There’s no dispute that graphene-based ink applications are already super-charging the expanding universe of printed and flexible electronics.
Products like touchscreens, radio antennas, transistors and even life-saving electronic sensors for your car can be improved on mass-marketable scales by reliable supplies of graphene ink and paste. That’s the forecast from emerging technologies expert Khasha Ghaffarzadeh, Phd. Dr. Ghaffarzadeh is the research director for IDTechEx, a company that seeks to connect new technology with global brands. In a recent webcast, Dr. Ghaffarzadeh discussed growth trends in the conductive ink industry, citing current production levels of 1,900 tons per year. “That’s a $1.6 billion market driven by companies with deep experience and a market that is maturing,” he says. “The future is being shaped today and nobody wants to be left behind.”
Dr. Ghaffarzadeh agrees that graphene will be a vital engine of that bright future. You can view his comments here (embed video interview) that were video taped at the IDTechEx Show in Santa Clara, California, in November 2016, where Graphene Entrepreneur.com interviewed Dr. Ghaffarzadeh.
The scientist and technology guru concedes that graphene commercialization has been slowed by challenges with producing enough of the singularly strong, highly conductive and pliable material for large-scale product manufacturing. But he adds recent laboratory breakthroughs may help the much-touted miracle material turn the corner.
“Despite all the challenges and despite the early-stage nature of this industry, we think graphene is going to end up in markets,” he says. The re-emergence of China as a producer and consumer of conductive ink technology, adds Dr. Ghaffarzadeh, is one growth factor. “China will be a big part of the development of the next generation of inks and pastes,” he explains. “Production has migrated to China.”
Classroom to Boardroom
One graphene ink case study has already jumped from the storied academic halls and research laboratories of the University of Cambridge in England to a corporate production facility. Researchers from the Graphene Flagship in Cambridge developed a technique for producing inks with high graphene concentrations and correlating conductivity. They use a microfluidisation method to shear off graphene flakes from graphite more efficiently than a powerwasher extracts dust from your back deck. In this exfoliation method, however, 100 percent of the original graphite is converted into usable flakes for conductive ink. The process features three advantages that make it ideal for commercial implementation: it makes full use of available graphite supplies, it’s functionally possible outside of a centrifuge-quipped laboratory and it’s rapid enough to reliably meet delivery deadlines.
In fact, the production breakthrough was so ground-breaking that it has already generated a commercial spin-off company, Cambridge Graphene — which has already attracted a buyer, the engineering solutions firm Versarien. The Cambridge-based printing company Novalia is also using the inks in their interactive printed electronic touch device demonstrations.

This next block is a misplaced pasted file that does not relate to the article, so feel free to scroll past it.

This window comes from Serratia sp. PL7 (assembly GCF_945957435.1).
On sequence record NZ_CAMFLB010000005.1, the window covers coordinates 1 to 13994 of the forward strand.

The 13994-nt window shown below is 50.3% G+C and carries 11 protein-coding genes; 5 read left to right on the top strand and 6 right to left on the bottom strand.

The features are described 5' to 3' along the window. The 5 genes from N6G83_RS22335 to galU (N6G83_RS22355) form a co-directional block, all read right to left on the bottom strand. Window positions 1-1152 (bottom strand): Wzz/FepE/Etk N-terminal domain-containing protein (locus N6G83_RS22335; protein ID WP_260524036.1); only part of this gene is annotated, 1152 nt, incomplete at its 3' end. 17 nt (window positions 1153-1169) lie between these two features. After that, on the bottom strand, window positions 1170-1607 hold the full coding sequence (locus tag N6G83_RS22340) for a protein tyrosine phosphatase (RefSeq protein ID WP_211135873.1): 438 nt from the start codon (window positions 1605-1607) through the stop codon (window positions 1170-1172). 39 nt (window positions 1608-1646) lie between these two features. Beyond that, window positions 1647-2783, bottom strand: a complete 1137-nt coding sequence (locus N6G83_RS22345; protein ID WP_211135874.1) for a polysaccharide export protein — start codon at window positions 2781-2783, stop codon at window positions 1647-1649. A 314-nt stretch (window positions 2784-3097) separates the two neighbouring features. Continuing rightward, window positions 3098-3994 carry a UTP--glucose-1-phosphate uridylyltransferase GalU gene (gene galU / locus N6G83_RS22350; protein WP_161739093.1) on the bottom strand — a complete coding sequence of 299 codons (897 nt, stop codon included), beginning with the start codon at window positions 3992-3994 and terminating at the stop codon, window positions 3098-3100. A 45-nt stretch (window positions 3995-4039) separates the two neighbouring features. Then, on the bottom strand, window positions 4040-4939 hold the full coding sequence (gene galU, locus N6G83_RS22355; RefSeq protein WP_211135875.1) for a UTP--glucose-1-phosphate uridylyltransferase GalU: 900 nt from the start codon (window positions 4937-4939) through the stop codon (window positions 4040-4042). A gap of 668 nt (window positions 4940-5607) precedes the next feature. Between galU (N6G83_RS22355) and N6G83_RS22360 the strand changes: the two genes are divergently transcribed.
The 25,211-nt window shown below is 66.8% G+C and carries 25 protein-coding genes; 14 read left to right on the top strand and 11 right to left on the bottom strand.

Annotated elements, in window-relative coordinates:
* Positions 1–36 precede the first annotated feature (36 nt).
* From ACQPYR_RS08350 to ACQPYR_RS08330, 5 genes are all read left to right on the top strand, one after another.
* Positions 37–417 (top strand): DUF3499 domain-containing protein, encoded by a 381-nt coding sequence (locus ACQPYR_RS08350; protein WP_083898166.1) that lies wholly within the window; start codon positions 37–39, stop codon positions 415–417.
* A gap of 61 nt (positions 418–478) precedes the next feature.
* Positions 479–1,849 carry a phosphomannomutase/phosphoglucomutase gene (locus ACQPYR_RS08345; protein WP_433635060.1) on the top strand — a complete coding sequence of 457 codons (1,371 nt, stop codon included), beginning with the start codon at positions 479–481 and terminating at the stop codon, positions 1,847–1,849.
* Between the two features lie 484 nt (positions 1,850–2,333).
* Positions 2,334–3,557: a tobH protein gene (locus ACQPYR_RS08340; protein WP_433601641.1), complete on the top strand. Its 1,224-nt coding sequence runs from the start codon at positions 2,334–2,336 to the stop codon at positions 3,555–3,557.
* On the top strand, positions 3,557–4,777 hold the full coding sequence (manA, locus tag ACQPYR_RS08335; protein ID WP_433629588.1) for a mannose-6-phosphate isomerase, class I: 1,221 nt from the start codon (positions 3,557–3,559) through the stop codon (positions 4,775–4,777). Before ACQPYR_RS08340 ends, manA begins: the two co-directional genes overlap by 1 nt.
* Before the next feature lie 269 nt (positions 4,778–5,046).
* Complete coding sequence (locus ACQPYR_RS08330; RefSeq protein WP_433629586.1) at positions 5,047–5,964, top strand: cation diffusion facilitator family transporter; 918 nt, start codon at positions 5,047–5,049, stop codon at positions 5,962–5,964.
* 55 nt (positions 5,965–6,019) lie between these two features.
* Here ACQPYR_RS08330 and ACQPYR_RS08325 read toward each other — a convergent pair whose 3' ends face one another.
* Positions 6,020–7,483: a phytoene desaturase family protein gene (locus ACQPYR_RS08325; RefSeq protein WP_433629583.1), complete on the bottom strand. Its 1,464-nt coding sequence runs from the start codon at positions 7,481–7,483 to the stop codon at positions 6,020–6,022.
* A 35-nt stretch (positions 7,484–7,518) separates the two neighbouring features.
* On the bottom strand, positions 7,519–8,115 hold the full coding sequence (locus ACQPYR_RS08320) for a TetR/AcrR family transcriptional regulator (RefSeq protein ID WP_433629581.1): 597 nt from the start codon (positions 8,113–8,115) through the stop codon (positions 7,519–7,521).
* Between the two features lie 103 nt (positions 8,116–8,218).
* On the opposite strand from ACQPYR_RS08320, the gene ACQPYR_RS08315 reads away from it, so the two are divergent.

Besides innovative production techniques, the Graphene Flagship/Versarien evolution has pioneered a research-to-rollout model fueled by the risk-taking spirit of entrepreneurship. The new process was commercially licensed before the research was even published — a reversal of the usual steps. It’s a strategy that Cambridge Graphene Center officials say proves it’s feasible to cut the time from lab to market for new graphene-based products.
In the Thick of It
A partnership between two other global technology firms, Germany-based Heraeus and U.K.-based Perpetuus Advanced Materials, claims to offer the first global mass-market commercial application for graphene-based inks and paste. In this case, the graphene-infused paste is used in the “thick film” process that layers micron-measured sheets of conducting, resistor and dielectric paste onto an insulating substrate. The terms “ink” and “paste” are used interchangeably in the industry, depending on the viscosity of the material. Graphene powder for the paste used in the thick film process is produced in marketable volumes through a unique plasma interface with nano carbon particles that Perpetuus has perfected.
Price-volatile silver and copper have dominated the conductive metal space previously, but graphene, with its superior conductivity and temperature tolerance, is an ideal alternative, explain Heraeus/Perpetuus’ spokespeople. Thick film technology is used to produce electronic devices such as surface mount devices, hybrid integrated circuits and sensors for the automotive industry, including the sensors that release air bags.
Pennsylvania-based Dean Buzby, who leads Heraeus’ global marketing effort for the new product, says it’s early in the process to announce a deal, but initial commercial feedback is very favorable. He adds he’s working with a major electronics applications company on a significant long-term buy. “Our 20-year licensing agreement with Perpetuus allows us to offer a higher quality thick film product on an industrial scale able to satisfy worldwide demands at a more affordable cost based on our high-volume access to graphene-based powder,” he says.
The future, when it comes to graphene-based ink, appears to be now.
Publication Journal: Toby Sainsbury et al., Production of few-layer graphene by microfluidization, Published 22 February 2017 • © 2017 IOP Publishing Ltd, , ,